[CT Birds] CT 300 "Incidental" Big Year

John Marshall johnmarshall47 at gmail.com
Sat Dec 3 10:59:58 EST 2016

You make a great point. All the wonderful people who promptly get the word
out on all the notable birds in Connecticut via CT Birds, eBird, Facebook
or phone make birding much more enjoyable for all of us in the state. It
encourages others to become more active which will lead to even more
reports in the future.
Oh, and by the way, congratulations on an outstanding achievement.

On Sat, Dec 3, 2016 at 10:17 AM Dan Rottino via CTBirds <
ctbirds at lists.ctbirding.org> wrote:

> Personal (long):  Reflections on CT Big Year.
> Thank you to everyone who helped me in any way large or small, or wished
> me well in achieving 300 CT birds.  I didn't set out to do a CT Big Year,
> but after getting 290 I thought it was possible.  Not until I got 294 did I
> think I had a chance and set the goal.  I would not have been able to
> achieve this were it not for the assistance of so many birders in the
> field, and timely posts to this website and eBird.  Some years have more
> chasable species than others, so this bumper year helped.  I hear many
> birders saying it is their best year.
> Notables:
> Black-headed Grosbeak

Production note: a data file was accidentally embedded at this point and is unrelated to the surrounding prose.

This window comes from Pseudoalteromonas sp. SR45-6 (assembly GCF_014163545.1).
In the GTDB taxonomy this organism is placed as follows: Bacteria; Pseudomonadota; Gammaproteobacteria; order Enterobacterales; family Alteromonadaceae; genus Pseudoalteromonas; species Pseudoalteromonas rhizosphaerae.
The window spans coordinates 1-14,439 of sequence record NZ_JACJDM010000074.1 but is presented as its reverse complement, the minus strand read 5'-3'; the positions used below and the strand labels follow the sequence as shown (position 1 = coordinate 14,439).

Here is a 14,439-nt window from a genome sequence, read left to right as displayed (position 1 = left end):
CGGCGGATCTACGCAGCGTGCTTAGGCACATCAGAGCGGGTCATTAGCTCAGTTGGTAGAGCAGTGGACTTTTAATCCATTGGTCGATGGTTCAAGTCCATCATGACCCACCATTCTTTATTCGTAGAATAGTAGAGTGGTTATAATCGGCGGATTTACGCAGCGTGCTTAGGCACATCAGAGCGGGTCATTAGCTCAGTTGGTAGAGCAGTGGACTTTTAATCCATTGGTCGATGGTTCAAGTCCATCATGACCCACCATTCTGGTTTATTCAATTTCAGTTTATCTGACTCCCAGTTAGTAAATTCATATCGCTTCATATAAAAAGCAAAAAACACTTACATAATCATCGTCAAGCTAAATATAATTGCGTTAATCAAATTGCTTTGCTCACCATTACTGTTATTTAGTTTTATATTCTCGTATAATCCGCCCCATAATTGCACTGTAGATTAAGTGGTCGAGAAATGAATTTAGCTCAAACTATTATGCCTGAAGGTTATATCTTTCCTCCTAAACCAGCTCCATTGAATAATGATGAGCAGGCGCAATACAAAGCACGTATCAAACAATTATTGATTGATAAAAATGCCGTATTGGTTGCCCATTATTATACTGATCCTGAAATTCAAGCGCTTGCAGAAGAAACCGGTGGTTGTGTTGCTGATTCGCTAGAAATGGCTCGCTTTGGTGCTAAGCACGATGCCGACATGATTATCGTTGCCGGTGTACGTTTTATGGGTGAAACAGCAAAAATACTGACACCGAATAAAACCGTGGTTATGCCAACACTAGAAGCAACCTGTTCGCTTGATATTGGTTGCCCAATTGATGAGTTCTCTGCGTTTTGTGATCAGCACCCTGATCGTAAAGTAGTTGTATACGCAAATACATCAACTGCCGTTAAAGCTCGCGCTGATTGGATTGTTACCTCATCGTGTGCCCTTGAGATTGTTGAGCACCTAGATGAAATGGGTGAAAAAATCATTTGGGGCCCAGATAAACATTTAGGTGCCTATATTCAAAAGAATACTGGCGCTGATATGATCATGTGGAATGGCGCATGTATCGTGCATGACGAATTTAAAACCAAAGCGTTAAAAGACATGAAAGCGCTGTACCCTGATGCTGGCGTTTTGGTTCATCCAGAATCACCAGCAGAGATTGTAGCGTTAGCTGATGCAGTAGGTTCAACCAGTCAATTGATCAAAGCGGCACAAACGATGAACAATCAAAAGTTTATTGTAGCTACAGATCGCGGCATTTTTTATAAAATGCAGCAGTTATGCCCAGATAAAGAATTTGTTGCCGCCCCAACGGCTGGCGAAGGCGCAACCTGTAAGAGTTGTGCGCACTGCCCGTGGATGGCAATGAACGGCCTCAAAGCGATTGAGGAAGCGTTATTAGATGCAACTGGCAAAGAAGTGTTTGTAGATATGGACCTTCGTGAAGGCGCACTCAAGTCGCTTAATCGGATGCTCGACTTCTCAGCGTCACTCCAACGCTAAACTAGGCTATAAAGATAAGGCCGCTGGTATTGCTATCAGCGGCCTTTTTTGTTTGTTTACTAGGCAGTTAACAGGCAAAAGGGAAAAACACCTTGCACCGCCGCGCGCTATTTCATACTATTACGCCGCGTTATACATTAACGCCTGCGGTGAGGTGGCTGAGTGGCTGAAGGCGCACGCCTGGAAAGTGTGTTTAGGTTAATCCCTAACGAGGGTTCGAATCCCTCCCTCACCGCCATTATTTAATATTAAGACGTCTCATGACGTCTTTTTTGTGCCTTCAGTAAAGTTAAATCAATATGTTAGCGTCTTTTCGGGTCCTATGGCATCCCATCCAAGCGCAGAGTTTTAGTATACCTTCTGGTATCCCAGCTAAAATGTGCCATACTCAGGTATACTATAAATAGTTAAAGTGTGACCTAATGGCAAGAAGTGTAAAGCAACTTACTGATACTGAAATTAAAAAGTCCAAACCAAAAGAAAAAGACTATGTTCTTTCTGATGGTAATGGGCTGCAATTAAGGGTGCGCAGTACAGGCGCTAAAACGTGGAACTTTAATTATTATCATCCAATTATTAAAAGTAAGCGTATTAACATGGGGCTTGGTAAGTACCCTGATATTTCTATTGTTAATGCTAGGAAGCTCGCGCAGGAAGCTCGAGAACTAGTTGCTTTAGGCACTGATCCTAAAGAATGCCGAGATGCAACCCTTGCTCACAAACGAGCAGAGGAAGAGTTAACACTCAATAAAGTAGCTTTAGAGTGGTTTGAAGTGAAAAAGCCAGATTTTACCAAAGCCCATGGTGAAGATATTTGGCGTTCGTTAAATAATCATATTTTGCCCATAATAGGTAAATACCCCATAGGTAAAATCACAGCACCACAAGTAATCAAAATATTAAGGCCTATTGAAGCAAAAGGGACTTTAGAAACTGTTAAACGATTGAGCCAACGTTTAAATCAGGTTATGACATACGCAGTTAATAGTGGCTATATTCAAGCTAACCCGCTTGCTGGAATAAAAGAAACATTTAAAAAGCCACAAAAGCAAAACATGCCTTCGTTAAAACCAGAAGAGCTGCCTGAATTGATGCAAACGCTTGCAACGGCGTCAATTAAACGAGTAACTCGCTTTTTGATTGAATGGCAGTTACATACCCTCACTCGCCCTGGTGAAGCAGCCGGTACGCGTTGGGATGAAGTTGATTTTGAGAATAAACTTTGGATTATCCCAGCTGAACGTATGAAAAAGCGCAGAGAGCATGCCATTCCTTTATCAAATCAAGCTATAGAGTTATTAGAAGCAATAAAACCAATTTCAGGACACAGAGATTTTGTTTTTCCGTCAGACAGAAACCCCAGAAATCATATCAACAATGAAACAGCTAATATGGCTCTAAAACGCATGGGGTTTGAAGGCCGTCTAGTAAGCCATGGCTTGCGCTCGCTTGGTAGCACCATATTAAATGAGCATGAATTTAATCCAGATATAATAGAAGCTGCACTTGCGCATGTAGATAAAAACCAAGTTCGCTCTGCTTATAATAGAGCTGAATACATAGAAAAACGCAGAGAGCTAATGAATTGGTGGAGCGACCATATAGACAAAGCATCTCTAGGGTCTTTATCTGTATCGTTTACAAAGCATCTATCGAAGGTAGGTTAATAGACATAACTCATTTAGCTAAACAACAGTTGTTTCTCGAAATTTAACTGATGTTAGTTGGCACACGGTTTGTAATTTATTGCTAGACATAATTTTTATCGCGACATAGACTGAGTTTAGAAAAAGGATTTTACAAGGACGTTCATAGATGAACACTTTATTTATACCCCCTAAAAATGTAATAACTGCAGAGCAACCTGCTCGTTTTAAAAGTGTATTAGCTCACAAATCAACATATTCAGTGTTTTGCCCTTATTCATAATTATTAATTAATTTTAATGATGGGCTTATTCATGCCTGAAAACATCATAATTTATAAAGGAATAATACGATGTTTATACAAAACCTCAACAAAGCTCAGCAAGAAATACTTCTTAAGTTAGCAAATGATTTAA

> Says Phoebe
> King Rail
> Hermit Warbler
> Black-legged Kittiwake
> Kentucky Warbler
> Summer Tanager
> Gray-cheeked Thrush
> Sprague's Pipit
> Ruff
> CT Warbler
> Western Grebe
> All new state birds for me and 2 lifers.    Attached to each great bird is
> a great CT birder to be thanked for finding it.  I assume no credit - all I
> did was chase.  I had some notable misses but lets just not discuss that.
> Over 290, things got stressful as my family endured my absences from home,
> so thank you to them.  In retrospect getting 300 was not as challenging as
> I expected until I got to 290, when the daylight decreased, birds migrated,
> and time was precious.  I expect more birders will be breaking this level
> in upcoming years.  Although I learned alot, and have been birding since I
> was 10yo, I have much to learn.  A Massachusetts birder said birding was
> more about people than birds.  There's truth in that for sure.  A CT birder
> once said "share the birds", and that is what creates comraderie.  I am
> happy to help others see a new bird when I am able, so feel free to contact
> me anytime.
> Thank you to EVERYone for helping me reach this personal achievement.
> I always wonder why birds choose to stay in the same place when they can
> fly anywhere on the earth, then I ask myself the same question.
> Dan Rottino
> East Haddam, CT
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John Marshall Watertown http://www.johnsbirdinglinks.com/

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